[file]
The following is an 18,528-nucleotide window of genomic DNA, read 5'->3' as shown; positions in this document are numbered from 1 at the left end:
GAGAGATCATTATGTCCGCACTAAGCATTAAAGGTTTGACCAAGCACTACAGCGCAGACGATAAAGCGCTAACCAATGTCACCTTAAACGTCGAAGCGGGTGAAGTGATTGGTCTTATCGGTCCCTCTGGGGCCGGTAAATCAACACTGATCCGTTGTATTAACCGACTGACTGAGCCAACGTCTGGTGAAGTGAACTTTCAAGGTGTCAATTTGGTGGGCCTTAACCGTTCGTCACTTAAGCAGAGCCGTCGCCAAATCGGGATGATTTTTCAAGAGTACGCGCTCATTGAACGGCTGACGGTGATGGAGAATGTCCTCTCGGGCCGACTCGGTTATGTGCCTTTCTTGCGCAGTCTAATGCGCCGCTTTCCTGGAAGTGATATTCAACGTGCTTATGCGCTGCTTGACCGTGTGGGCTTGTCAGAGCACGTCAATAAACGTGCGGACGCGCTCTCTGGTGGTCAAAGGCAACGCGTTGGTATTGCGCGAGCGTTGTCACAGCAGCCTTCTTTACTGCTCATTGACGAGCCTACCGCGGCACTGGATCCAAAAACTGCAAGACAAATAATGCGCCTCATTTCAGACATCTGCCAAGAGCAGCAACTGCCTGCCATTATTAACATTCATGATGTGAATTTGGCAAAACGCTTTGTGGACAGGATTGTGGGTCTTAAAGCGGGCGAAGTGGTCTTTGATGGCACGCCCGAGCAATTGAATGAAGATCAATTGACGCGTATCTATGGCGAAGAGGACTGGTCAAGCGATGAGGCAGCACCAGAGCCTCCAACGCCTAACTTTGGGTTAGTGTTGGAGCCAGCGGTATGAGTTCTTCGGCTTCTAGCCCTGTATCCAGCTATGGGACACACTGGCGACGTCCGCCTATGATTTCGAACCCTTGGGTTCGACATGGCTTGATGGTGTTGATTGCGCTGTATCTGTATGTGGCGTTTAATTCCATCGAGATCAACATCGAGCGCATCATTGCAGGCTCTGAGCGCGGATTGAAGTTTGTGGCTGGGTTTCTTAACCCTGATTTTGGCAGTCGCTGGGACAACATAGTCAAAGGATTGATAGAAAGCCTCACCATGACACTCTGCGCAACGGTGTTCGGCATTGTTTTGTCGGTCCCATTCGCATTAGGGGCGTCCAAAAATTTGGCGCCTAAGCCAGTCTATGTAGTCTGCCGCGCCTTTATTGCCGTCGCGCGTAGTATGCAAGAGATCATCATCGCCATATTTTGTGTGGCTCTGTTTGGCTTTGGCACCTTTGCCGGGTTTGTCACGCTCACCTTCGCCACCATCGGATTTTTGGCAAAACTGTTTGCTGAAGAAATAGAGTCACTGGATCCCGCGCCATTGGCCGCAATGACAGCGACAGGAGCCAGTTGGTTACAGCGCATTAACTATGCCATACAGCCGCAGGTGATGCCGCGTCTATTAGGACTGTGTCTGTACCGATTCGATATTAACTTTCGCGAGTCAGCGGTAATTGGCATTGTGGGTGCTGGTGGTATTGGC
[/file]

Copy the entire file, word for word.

The following is an 18,528-nucleotide window of genomic DNA, read 5'->3' as shown; positions in this document are numbered from 1 at the left end:
GAGAGATCATTATGTCCGCACTAAGCATTAAAGGTTTGACCAAGCACTACAGCGCAGACGATAAAGCGCTAACCAATGTCACCTTAAACGTCGAAGCGGGTGAAGTGATTGGTCTTATCGGTCCCTCTGGGGCCGGTAAATCAACACTGATCCGTTGTATTAACCGACTGACTGAGCCAACGTCTGGTGAAGTGAACTTTCAAGGTGTCAATTTGGTGGGCCTTAACCGTTCGTCACTTAAGCAGAGCCGTCGCCAAATCGGGATGATTTTTCAAGAGTACGCGCTCATTGAACGGCTGACGGTGATGGAGAATGTCCTCTCGGGCCGACTCGGTTATGTGCCTTTCTTGCGCAGTCTAATGCGCCGCTTTCCTGGAAGTGATATTCAACGTGCTTATGCGCTGCTTGACCGTGTGGGCTTGTCAGAGCACGTCAATAAACGTGCGGACGCGCTCTCTGGTGGTCAAAGGCAACGCGTTGGTATTGCGCGAGCGTTGTCACAGCAGCCTTCTTTACTGCTCATTGACGAGCCTACCGCGGCACTGGATCCAAAAACTGCAAGACAAATAATGCGCCTCATTTCAGACATCTGCCAAGAGCAGCAACTGCCTGCCATTATTAACATTCATGATGTGAATTTGGCAAAACGCTTTGTGGACAGGATTGTGGGTCTTAAAGCGGGCGAAGTGGTCTTTGATGGCACGCCCGAGCAATTGAATGAAGATCAATTGACGCGTATCTATGGCGAAGAGGACTGGTCAAGCGATGAGGCAGCACCAGAGCCTCCAACGCCTAACTTTGGGTTAGTGTTGGAGCCAGCGGTATGAGTTCTTCGGCTTCTAGCCCTGTATCCAGCTATGGGACACACTGGCGACGTCCGCCTATGATTTCGAACCCTTGGGTTCGACATGGCTTGATGGTGTTGATTGCGCTGTATCTGTATGTGGCGTTTAATTCCATCGAGATCAACATCGAGCGCATCATTGCAGGCTCTGAGCGCGGATTGAAGTTTGTGGCTGGGTTTCTTAACCCTGATTTTGGCAGTCGCTGGGACAACATAGTCAAAGGATTGATAGAAAGCCTCACCATGACACTCTGCGCAACGGTGTTCGGCATTGTTTTGTCGGTCCCATTCGCATTAGGGGCGTCCAAAAATTTGGCGCCTAAGCCAGTCTATGTAGTCTGCCGCGCCTTTATTGCCGTCGCGCGTAGTATGCAAGAGATCATCATCGCCATATTTTGTGTGGCTCTGTTTGGCTTTGGCACCTTTGCCGGGTTTGTCACGCTCACCTTCGCCACCATCGGATTTTTGGCAAAACTGTTTGCTGAAGAAATAGAGTCACTGGATCCCGCGCCATTGGCCGCAATGACAGCGACAGGAGCCAGTTGGTTACAGCGCATTAACTATGCCATACAGCCGCAGGTGATGCCGCGTCTATTAGGACTGTGTCTGTACCGATTCGATATTAACTTTCGCGAGTCAGCGGTAATTGGCATTGTGGGTGCTGGTGGTATTGGC